Finally, studies that have investigated number abilities in children and adults with WS have revealed that arithmetic skills are severely impaired even in adulthood.41,42 Although children with WS are proficient at counting sequences,43 they are impaired in their understanding of the meaning of counting or the cardinality principle.44 Research in TD populations has provided evidence that number abilities rely upon two different systems: one for precise and accurate number abilities, such as counting, which relates to language and memory abilities, and the second is nonverbal magnitude system that relies upon the ratios presented and relates to people’s mental number line.45 It has been argued that this magnitude system is predictive of mathematical abilities later on in life,46,47 and this system has been found to be impaired in WS.43,4850 However, mathematical abilities are not only impaired, there is also evidence that they develop atypically: whereas non-verbal spatial abilities predicted the variance in TD controls, performance on counting tasks in the WS group related to their verbal abilities.44 In addition, the developmental trajectory of the WS group was atypical as estimation abilities did not become faster and more accurate over time in contrast to TD children.48

From domain general processes to domain specific outcomes

Although recent studies have investigated how performance in WS changes over time, in order to really understand the strengths and weaknesses of the WS cognitive profile and how these develop over time, one needs to not only trace these developmental trajectories back to infancy but also evaluate how domain general processes influence domain specific outcomes.8,35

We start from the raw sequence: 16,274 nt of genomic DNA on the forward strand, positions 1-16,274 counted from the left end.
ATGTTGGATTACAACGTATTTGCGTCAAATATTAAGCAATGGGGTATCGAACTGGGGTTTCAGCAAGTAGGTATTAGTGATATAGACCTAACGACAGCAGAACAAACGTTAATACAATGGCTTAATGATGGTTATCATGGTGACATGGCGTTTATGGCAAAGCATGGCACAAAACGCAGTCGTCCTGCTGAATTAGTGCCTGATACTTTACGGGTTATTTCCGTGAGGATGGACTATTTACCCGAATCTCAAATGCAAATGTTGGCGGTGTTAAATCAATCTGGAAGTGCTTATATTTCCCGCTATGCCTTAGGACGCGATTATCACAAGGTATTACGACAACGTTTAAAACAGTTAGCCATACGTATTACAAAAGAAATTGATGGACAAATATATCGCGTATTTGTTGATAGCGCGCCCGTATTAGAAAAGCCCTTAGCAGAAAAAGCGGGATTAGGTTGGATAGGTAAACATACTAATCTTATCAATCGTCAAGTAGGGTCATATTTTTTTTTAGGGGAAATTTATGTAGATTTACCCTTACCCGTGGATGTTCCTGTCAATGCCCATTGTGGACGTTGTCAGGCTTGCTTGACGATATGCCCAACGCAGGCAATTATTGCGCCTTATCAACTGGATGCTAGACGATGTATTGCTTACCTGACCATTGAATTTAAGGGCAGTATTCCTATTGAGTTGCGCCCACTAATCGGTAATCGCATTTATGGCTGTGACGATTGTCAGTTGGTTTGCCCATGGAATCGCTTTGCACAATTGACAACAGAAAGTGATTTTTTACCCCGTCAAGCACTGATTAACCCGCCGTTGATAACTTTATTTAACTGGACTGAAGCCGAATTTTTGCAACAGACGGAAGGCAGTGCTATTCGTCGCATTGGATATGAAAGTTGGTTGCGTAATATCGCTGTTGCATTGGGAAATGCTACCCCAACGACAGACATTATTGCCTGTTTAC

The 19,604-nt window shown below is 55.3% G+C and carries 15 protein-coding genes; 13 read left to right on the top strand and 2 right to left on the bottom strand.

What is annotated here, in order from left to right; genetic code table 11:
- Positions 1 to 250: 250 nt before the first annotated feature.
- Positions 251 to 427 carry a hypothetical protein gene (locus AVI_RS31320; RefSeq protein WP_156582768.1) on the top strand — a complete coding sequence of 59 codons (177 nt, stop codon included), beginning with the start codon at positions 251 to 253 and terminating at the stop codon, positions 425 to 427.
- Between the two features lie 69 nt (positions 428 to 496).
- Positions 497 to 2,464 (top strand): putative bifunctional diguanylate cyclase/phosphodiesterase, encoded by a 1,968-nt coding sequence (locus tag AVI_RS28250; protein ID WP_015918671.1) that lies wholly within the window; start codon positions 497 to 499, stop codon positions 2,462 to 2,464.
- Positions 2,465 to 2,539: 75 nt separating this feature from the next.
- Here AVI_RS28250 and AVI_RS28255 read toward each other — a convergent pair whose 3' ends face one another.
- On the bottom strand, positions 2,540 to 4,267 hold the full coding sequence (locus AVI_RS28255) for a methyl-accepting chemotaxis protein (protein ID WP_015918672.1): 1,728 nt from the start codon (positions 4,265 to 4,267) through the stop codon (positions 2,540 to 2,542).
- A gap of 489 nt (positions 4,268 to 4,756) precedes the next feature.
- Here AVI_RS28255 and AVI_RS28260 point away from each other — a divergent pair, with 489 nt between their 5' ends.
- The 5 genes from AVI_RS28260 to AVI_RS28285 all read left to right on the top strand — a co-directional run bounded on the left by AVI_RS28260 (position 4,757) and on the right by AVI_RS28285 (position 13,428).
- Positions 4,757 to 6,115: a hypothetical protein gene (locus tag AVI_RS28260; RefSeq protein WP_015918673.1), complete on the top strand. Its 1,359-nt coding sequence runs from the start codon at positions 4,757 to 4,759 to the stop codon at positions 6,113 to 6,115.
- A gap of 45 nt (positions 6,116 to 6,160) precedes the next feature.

Visual exploration is important during a number of learning processes, especially early in life as it allows infants to explore their environment before their motor abilities have developed sufficiently to explore through grasp and touch. Visual exploration can occur without moving one’s eyes or head (covert attention), but the greatest processing advantage happens by moving our eyes around (ie, through saccades) and fixating on places and objects within our environment (overt attention). Saccades do not happen at random but where and when the eye will move to is influenced by properties of the stimuli (bottom–up influences) as well as by the goals and interests of the viewer (top–down effects).51 In addition, eye movements are coupled to attention processes, in that a position is fixated upon (stimulus orienting), then processed (sustained attention), and then disengaged from (attention disengagement). According to the oculomotor readiness hypothesis, attention and eye movements are strongly related to each other as where the eyes focus is generally also where the attention is shifted to, and attention and eye movements are controlled by the same brain structures that are responsible for oculomotor control.52 Thus, in order to visually explore their environment, infants must learn to attend to objects and shift their attention to appropriate objects at the appropriate time. The ability to shift attention and make prompt saccades from a fixated target to a newer target under conditions of competition (ie, when both targets are present) develops from the age of 3–4 months onward in TD infants.53 Failing to make appropriate saccades, whether through attention or oculomotor difficulties, would result in infants not being able to scan their environments properly, which impacts on the development of higher cognitive abilities. Indeed, recent studies in autism spectrum disorders have found evidence that the atypical scanning of faces and social scenes later on in life can be linked to saccadic eye movement deficits in infancy,54 and thus, abnormal patterns of fixations can be used as a marker during early development of developmental disorders.55